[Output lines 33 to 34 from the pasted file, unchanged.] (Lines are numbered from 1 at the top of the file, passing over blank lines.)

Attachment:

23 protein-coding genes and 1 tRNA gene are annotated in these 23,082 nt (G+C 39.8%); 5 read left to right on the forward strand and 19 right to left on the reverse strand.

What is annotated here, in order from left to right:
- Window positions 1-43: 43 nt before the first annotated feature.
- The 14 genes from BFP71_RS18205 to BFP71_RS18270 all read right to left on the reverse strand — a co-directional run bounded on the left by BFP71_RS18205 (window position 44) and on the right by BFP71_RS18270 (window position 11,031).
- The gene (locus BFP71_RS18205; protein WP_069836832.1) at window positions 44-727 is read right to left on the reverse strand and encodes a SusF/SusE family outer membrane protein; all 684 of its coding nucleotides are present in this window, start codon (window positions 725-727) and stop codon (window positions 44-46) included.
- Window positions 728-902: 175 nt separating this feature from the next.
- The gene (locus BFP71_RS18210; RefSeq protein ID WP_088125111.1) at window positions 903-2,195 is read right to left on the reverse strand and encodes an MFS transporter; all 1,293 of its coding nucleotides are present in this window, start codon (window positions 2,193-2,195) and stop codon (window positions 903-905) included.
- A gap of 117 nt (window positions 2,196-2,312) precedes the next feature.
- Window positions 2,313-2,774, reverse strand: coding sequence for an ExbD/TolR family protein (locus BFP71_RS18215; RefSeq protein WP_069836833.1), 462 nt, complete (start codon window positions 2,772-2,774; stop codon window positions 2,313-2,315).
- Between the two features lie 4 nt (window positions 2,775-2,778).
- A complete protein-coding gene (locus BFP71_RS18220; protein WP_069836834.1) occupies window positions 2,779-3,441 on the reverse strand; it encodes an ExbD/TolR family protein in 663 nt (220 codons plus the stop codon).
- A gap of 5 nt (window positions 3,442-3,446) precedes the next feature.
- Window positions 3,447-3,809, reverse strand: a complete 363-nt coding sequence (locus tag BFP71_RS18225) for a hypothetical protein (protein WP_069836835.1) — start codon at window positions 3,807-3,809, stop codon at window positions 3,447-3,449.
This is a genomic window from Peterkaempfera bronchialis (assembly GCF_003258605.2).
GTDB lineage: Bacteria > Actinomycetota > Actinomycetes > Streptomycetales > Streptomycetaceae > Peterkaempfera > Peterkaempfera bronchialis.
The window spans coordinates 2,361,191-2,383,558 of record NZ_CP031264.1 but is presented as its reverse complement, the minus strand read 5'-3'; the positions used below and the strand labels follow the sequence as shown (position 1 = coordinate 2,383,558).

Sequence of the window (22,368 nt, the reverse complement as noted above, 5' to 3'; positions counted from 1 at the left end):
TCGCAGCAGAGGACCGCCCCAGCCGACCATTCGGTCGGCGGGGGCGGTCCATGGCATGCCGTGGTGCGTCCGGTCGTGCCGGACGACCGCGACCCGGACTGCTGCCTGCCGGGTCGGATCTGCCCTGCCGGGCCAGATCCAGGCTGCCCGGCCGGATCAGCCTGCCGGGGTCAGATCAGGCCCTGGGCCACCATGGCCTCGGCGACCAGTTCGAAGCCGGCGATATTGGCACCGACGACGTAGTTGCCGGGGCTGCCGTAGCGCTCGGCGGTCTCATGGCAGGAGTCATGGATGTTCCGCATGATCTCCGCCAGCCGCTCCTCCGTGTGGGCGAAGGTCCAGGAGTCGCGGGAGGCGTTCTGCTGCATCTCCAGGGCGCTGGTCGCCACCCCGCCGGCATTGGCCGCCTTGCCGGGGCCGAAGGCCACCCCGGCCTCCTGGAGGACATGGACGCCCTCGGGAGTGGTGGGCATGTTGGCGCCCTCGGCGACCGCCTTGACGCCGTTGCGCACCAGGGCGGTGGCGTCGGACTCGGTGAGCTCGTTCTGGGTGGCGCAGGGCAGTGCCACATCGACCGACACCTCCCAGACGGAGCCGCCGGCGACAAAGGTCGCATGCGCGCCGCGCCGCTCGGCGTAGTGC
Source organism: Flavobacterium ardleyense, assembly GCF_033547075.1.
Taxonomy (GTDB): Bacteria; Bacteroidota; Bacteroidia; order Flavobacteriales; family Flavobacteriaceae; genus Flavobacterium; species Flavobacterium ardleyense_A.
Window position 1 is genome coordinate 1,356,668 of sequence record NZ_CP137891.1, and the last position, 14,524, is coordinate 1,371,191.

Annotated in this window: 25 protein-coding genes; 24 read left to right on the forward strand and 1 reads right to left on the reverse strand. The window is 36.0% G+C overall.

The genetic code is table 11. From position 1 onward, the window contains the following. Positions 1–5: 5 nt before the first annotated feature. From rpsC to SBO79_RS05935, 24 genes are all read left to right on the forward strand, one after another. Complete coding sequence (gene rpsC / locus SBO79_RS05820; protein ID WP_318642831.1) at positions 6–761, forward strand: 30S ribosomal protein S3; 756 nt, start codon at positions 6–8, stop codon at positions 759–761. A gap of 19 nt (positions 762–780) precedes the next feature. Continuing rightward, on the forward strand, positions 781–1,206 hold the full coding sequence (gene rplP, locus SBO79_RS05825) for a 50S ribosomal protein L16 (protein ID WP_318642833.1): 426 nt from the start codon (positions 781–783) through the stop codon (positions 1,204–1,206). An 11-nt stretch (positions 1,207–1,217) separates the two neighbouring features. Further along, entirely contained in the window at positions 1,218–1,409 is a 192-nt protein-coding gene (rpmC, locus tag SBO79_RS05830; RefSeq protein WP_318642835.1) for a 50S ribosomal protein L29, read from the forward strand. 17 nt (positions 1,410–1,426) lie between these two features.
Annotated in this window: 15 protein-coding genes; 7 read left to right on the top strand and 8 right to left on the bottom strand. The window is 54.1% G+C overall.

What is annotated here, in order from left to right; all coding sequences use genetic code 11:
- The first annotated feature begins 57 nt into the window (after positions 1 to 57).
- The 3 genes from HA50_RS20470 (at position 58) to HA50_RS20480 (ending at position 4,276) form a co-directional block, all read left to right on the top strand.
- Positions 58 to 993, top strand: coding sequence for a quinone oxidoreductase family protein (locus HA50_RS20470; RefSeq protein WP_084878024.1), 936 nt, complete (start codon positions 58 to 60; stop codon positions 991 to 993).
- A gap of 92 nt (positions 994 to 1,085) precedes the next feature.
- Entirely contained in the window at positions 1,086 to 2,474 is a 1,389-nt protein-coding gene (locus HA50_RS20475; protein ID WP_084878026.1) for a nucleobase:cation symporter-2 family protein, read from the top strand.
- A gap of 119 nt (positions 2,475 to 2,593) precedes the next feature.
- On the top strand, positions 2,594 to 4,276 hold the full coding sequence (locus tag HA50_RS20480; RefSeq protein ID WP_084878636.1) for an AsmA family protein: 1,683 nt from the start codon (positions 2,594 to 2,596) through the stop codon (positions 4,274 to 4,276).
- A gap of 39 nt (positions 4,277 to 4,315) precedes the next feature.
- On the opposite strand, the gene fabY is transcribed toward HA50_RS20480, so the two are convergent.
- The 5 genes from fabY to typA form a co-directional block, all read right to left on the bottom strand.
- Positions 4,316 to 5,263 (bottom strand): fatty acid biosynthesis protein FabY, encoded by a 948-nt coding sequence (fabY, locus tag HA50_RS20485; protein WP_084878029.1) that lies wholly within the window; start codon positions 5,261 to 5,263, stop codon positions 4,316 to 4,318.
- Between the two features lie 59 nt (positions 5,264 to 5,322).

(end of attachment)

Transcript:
- A gap of 39 nt (positions 4,277 to 4,315) precedes the next feature.
- On the opposite strand, the gene fabY is transcribed toward HA50_RS20480, so the two are convergent.